FBI Director James Comey said Wednesday that Hillary Clinton's decision to bring nine lawyers to her interview with investigators in early July was "unusual."
"It's unusual to have that large a number, but it's not unprecedented," Comey said during a hearing before the House Judiciary Committee.
Two of Clinton's personal attorneys, Cheryl Mills and Heather Samuelson, were granted immunity in the case and were later permitted to accompany Clinton to her voluntary interview with FBI agents.
"Ms. Mills, in particular, was a member of Secretary Clinton's legal team, and so Secretary Clinton decides which of her lawyers come to voluntary interviews with the FBI," Comey said, adding that his agents have no power to prevent targets or subjects from bringing the representation of their choice to interviews.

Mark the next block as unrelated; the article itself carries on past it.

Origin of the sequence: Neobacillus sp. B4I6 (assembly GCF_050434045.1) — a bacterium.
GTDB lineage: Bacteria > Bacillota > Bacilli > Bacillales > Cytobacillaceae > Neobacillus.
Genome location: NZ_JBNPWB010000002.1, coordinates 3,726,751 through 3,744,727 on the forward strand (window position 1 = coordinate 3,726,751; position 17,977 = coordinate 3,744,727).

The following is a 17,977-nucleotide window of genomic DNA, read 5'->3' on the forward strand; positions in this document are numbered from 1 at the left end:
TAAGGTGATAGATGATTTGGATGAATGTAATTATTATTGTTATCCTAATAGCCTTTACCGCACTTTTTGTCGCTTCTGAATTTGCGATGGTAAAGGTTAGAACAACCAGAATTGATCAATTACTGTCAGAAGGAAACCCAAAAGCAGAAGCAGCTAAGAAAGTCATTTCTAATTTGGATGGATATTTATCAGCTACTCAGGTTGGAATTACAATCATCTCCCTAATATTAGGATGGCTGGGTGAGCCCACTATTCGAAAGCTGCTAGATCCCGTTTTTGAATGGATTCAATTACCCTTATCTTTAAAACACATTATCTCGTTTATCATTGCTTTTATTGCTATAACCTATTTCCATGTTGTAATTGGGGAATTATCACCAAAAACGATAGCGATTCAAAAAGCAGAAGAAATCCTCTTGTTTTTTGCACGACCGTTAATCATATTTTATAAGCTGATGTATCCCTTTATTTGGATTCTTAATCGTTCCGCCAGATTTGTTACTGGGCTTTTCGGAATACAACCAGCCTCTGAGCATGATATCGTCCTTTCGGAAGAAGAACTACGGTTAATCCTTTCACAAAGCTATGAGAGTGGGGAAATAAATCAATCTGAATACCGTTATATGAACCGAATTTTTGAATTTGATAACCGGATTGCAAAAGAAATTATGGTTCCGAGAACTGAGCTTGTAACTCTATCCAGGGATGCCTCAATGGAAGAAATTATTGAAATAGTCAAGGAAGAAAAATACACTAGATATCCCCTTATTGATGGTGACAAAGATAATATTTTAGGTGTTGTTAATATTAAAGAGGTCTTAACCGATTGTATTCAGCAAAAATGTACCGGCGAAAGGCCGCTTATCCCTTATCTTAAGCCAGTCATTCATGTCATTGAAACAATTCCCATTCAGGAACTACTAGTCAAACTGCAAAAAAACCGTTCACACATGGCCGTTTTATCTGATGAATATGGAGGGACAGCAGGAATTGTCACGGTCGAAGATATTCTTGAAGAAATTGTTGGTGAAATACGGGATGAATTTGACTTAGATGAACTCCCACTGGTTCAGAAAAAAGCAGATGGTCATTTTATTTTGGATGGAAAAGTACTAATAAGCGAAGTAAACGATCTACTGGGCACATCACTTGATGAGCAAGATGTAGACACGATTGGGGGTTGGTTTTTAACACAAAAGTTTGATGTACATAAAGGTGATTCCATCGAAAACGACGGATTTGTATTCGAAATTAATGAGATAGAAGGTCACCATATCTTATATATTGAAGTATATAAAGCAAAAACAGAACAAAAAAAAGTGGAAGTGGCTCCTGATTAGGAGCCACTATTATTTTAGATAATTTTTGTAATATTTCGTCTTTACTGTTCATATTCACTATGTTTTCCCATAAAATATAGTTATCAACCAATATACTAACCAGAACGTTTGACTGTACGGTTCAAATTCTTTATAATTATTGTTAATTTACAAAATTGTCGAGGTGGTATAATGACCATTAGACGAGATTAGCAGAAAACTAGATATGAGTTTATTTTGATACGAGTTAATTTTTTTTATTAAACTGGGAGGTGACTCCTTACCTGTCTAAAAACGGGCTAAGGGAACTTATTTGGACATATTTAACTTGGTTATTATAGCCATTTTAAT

The FBI director said Mills' attorney asked the Justice Department for immunity before the former Clinton aide would hand over her laptop. Agents later discovered classified emails on Mills' hard drive.
Comey noted "there was a lot of immunity" granted throughout the investigation, which he described as a "complex" and "white collar" criminal probe.